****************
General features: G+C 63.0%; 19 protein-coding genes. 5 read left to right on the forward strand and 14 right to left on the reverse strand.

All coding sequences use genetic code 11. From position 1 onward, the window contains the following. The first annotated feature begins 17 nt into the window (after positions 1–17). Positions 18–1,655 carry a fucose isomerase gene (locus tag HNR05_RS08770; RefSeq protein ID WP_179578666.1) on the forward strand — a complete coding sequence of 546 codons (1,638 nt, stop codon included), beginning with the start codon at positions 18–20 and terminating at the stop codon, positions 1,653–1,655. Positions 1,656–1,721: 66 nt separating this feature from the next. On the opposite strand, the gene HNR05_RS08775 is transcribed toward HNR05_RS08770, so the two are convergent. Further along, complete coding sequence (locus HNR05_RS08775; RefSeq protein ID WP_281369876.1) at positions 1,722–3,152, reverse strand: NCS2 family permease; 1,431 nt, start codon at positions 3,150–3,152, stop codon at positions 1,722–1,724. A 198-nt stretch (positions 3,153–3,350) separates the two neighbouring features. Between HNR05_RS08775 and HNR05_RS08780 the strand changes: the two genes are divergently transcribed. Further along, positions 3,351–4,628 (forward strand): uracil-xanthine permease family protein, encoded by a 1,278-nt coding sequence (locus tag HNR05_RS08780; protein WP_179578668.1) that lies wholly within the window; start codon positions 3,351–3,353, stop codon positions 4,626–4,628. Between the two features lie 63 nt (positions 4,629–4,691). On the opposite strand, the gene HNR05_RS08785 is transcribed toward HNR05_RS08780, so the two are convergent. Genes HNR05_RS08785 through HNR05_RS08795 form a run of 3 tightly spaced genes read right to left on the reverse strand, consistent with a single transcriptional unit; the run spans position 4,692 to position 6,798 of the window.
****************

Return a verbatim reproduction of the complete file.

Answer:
General features: G+C 63.0%; 19 protein-coding genes. 5 read left to right on the forward strand and 14 right to left on the reverse strand.

All coding sequences use genetic code 11. From position 1 onward, the window contains the following. The first annotated feature begins 17 nt into the window (after positions 1–17). Positions 18–1,655 carry a fucose isomerase gene (locus tag HNR05_RS08770; RefSeq protein ID WP_179578666.1) on the forward strand — a complete coding sequence of 546 codons (1,638 nt, stop codon included), beginning with the start codon at positions 18–20 and terminating at the stop codon, positions 1,653–1,655. Positions 1,656–1,721: 66 nt separating this feature from the next. On the opposite strand, the gene HNR05_RS08775 is transcribed toward HNR05_RS08770, so the two are convergent. Further along, complete coding sequence (locus HNR05_RS08775; RefSeq protein ID WP_281369876.1) at positions 1,722–3,152, reverse strand: NCS2 family permease; 1,431 nt, start codon at positions 3,150–3,152, stop codon at positions 1,722–1,724. A 198-nt stretch (positions 3,153–3,350) separates the two neighbouring features. Between HNR05_RS08775 and HNR05_RS08780 the strand changes: the two genes are divergently transcribed. Further along, positions 3,351–4,628 (forward strand): uracil-xanthine permease family protein, encoded by a 1,278-nt coding sequence (locus tag HNR05_RS08780; protein WP_179578668.1) that lies wholly within the window; start codon positions 3,351–3,353, stop codon positions 4,626–4,628. Between the two features lie 63 nt (positions 4,629–4,691). On the opposite strand, the gene HNR05_RS08785 is transcribed toward HNR05_RS08780, so the two are convergent. Genes HNR05_RS08785 through HNR05_RS08795 form a run of 3 tightly spaced genes read right to left on the reverse strand, consistent with a single transcriptional unit; the run spans position 4,692 to position 6,798 of the window.